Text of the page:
“She was recommended to me by Ben Williams, the bass player, who is also from DC,” explains José. “And y’know, DC is especially proud of its own thing; people are unapologetically into their culture there – like go-go and disco and real hard jazz. I’m telling you, a DC jazz fest is always a joy to be a part of.
“Anyway, Cecily opened for me when I played at the Hamilton one night. I was backstage and thought the DJ was playing a Donna Summer record. Ben said, ‘No, man, that’s Cecily’. So I went out there and was blown away by her pure voice. We talked and I asked her if she’d be a part of this album. I hope it gives her some exposure ‘cause she’s great.”

As for some of the more familiar names, Ledisi had been high on José’s list of favourite vocalists for years when finally they found time to talk properly after both opened at the Hollywood Bowl for George Benson.
“That was about two years ago,” recalls José. “It was the first time we’d had a chance to hang out and talk shop. It was an amazing hang and it planted the seed for this collaboration. I told her about my going independent and this project and she was right into it. In fact, she’s just gone independent herself.
“I have to say everybody has been very gracious with their time on this project. It’s the essence of real collaboration.”

An interesting aspect of which turns out to be James’ willingness to put some of the artists in areas they’re not usually known for. The Laura Mvula track is a prime example – it’s old-school jazz and the Brit really lets go like [to this writer’s ears, at least] she hasn’t thus far anywhere else.
“I’m really glad you brought that up – about putting people in different spaces – ‘cause no-one has talked to me about that yet. It wasn’t a conscious thing, but within the world of No Beginning No End, which I started to think of in a very cinematic way, there were literally no rules, no boundaries on what we could do. When I was writing that song for Laura, I wasn’t thinking about what works for her, but more, ‘How can I express our conversations together in music?’ Because we would talk about our emotions and blackness and unity and fame and personal stuff that you don’t normally discuss. The concept of that song, Nobody Knows My Name, just came out of that and it translated into this hard bop anthem that Charles Mingus might have considered during the 1950s. Anyway, people like Laura are beyond category. She can sing and play literally anything, and it will destroy you. All the people on my album are that way. I am fascinated to hear what her fans make of what we did.”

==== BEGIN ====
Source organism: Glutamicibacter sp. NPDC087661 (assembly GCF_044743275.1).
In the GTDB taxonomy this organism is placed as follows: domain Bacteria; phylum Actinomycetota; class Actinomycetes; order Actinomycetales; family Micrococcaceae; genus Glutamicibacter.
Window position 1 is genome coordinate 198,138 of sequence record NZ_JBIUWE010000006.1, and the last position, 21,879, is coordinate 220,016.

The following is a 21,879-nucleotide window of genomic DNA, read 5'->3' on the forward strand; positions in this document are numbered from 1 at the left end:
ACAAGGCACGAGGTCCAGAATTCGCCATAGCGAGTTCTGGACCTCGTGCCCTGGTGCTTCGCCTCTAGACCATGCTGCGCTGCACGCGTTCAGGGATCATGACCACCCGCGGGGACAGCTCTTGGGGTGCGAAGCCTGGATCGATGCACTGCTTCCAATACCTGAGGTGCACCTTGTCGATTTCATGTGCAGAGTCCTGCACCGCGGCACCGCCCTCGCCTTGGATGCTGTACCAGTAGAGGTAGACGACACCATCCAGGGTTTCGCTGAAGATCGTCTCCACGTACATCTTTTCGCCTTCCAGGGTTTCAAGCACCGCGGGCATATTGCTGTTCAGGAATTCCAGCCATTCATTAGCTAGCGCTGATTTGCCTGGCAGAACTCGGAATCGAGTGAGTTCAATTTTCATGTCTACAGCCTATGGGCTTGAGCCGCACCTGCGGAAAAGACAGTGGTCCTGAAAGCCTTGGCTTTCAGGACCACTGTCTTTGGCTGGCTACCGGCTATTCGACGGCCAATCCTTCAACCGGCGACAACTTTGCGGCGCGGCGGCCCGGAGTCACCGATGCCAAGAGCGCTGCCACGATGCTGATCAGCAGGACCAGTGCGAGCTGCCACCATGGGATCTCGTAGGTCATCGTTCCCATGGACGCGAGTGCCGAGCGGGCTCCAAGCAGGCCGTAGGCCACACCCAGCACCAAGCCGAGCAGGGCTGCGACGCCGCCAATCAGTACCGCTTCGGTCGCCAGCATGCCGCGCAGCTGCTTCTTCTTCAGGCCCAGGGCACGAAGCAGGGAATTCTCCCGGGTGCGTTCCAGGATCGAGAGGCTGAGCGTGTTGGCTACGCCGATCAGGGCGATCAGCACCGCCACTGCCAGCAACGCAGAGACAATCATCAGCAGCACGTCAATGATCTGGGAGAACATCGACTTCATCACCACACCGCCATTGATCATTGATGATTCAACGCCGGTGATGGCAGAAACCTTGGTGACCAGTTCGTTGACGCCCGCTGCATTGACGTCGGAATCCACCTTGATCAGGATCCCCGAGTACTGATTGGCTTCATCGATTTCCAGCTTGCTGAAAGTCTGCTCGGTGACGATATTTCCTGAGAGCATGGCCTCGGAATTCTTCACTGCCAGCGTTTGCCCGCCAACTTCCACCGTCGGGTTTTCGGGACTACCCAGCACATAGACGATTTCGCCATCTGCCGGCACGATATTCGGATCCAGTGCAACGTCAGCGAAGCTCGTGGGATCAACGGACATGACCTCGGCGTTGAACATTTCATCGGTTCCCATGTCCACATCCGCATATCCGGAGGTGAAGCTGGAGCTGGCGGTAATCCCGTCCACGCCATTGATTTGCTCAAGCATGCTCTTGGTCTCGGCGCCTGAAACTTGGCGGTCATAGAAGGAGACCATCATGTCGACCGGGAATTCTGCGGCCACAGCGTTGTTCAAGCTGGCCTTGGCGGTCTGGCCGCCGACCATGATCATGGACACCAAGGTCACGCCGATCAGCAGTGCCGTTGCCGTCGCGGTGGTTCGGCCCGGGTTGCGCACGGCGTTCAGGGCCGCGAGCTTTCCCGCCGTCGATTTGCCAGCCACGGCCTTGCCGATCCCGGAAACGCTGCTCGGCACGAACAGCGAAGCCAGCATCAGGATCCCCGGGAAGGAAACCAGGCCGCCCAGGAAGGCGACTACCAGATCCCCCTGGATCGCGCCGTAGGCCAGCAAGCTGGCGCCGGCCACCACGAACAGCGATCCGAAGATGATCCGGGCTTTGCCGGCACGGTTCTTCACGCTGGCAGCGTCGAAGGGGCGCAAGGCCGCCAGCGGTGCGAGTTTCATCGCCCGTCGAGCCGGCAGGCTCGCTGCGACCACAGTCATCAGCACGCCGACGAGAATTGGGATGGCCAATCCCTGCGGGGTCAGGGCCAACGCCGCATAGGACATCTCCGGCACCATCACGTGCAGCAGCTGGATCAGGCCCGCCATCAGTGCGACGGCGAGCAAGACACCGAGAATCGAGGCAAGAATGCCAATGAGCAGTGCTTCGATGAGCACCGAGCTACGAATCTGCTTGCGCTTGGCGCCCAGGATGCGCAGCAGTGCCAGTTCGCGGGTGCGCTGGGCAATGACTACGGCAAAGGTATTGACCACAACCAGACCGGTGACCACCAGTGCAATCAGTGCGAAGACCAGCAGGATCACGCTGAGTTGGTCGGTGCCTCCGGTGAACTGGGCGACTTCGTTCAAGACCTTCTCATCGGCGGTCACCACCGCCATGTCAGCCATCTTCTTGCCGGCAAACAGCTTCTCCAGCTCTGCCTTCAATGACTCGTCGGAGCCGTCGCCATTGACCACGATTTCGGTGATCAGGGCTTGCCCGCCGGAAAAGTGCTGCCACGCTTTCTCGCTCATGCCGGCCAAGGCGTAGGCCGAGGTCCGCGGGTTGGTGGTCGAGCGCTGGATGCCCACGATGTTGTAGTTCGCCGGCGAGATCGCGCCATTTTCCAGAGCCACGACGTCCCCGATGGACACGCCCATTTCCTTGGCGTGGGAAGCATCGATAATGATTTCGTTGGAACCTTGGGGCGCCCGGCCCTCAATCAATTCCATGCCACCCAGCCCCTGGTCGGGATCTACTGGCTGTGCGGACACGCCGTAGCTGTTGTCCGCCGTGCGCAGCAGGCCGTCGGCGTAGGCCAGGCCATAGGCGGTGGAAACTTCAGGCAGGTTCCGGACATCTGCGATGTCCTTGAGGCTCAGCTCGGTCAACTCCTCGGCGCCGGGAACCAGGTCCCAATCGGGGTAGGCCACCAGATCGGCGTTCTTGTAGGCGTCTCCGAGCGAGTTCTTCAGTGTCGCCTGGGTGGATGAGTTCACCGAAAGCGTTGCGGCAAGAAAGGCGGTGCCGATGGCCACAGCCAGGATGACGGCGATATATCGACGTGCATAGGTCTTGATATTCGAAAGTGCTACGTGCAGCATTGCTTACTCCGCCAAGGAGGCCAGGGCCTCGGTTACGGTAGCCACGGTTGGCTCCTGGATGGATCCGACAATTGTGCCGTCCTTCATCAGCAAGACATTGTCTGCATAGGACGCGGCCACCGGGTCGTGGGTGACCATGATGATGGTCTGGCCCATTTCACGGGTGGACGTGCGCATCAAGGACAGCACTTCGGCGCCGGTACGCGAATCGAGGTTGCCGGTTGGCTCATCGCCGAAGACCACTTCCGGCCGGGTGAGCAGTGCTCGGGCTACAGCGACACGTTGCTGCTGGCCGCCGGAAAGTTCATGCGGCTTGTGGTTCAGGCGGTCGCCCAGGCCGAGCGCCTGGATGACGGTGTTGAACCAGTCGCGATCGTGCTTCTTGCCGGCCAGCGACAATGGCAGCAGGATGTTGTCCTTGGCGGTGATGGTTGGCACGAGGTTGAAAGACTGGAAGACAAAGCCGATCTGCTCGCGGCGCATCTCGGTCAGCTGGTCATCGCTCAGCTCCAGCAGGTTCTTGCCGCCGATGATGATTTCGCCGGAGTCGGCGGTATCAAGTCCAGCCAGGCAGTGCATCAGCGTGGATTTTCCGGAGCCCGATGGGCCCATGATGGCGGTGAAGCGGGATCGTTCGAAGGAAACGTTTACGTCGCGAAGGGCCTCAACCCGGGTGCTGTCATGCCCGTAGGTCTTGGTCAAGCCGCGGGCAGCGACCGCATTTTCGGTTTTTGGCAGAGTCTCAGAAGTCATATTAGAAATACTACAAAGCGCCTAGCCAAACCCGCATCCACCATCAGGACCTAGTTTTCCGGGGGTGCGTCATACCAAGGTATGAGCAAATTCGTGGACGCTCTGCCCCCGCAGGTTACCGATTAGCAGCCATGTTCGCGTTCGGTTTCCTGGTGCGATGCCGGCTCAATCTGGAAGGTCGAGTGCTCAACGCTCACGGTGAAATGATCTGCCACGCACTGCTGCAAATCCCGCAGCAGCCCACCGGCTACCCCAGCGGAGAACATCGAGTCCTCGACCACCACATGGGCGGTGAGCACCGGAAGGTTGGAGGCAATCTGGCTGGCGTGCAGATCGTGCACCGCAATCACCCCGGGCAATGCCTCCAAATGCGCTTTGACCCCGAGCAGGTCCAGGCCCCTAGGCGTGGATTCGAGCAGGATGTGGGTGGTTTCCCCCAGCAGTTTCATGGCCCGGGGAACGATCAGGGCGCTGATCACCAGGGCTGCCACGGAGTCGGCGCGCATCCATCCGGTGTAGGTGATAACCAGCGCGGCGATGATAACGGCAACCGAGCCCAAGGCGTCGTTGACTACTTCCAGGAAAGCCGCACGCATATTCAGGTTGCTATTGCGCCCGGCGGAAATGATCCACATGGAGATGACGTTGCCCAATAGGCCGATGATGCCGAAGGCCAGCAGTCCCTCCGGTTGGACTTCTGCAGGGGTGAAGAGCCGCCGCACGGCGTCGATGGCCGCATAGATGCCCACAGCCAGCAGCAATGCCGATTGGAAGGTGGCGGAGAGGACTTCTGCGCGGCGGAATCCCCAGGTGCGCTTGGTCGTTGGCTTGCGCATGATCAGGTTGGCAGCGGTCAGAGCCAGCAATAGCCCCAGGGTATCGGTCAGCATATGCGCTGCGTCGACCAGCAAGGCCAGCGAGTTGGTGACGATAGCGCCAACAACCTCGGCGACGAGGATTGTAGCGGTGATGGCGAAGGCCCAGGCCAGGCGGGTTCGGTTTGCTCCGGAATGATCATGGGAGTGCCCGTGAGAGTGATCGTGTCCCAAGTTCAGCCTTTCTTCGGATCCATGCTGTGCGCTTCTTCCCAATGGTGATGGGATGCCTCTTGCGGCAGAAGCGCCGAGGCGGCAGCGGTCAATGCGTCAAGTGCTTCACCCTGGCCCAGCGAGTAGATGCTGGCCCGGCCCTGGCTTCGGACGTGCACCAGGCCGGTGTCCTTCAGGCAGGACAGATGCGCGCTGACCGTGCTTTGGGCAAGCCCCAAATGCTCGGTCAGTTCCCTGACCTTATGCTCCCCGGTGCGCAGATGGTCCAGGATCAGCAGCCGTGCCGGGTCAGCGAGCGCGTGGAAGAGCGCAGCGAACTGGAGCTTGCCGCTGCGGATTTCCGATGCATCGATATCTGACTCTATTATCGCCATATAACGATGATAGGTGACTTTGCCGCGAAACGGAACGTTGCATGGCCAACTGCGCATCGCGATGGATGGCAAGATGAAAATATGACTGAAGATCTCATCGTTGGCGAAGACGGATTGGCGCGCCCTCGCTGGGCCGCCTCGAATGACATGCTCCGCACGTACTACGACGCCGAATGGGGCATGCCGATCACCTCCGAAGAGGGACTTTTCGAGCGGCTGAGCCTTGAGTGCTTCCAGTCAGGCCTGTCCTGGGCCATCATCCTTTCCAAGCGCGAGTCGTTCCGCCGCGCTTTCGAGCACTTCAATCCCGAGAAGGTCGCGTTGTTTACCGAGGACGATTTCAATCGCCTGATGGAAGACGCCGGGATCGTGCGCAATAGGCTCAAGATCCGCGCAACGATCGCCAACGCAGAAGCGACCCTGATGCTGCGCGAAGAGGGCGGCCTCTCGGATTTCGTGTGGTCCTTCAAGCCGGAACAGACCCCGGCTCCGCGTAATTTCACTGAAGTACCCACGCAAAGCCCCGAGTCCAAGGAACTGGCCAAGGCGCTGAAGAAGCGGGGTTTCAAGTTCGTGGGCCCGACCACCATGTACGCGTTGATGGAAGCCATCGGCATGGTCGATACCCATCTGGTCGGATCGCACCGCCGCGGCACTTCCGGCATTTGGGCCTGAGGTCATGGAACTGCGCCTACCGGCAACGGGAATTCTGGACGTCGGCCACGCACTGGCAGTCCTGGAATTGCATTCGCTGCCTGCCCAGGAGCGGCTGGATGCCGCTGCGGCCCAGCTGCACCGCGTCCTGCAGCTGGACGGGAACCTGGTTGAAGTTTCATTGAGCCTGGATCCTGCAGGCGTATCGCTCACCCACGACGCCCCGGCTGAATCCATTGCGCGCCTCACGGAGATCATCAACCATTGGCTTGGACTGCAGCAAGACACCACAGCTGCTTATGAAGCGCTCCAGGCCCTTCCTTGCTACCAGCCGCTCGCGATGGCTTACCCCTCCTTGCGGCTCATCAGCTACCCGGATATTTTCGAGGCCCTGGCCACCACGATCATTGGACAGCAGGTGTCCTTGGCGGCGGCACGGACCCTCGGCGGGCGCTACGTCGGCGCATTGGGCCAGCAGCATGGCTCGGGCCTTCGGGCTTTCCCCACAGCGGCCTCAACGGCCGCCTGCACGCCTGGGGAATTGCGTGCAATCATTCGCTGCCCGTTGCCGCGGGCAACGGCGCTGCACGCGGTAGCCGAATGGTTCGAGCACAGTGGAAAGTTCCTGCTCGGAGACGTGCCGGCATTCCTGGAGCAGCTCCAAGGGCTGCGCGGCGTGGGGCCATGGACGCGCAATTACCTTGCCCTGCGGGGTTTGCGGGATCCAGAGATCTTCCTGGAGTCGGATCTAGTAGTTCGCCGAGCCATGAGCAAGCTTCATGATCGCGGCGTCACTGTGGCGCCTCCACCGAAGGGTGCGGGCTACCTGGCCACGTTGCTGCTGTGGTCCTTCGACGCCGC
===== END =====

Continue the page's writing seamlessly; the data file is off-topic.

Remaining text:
José is already well on the way to releasing a second Rainbow Blonde project – the vocal debut of the aforementioned bassist Ben Williams. He describes it enthusiastically as a “beautiful, civil rights referencing, political R&B album,” and says, ‘Man, if you like my album, then this one on Ben is going to blow you away.”
For José, the future is all about artistic communities reaching out, making connections and following their own lead. So does he think the major labels are now irrelevant to what he’s trying to achieve?
“Maybe. But, to be fair, what is also difficult for a Verve or a Blue Note is that whenever they put out something new, they are competing with their own past all the time. For us it’s only about the future. So for an artist like, say, Robert Glasper, he is competing with the label’s history – people Herbie Hancock, McCoy Tyner and Horace Silver. They might put out a reissue of a Miles Davis record that goes to number one on the jazz chart – so suddenly you’re left thinking, ‘Now I’m competing with a dead person?’ That’s a weird feeling.
“Look, I understand this jazz business as well as anyone else, but we’re not competing with anyone else. Our work stands on its own. Which is why we can attract artists the calibre of a Ben Williams, who left Concorde to work with us. I think you’re gonna love album – it’s a masterpiece.”

No Beginning No End 2 is released by Rainbow Blonde Records.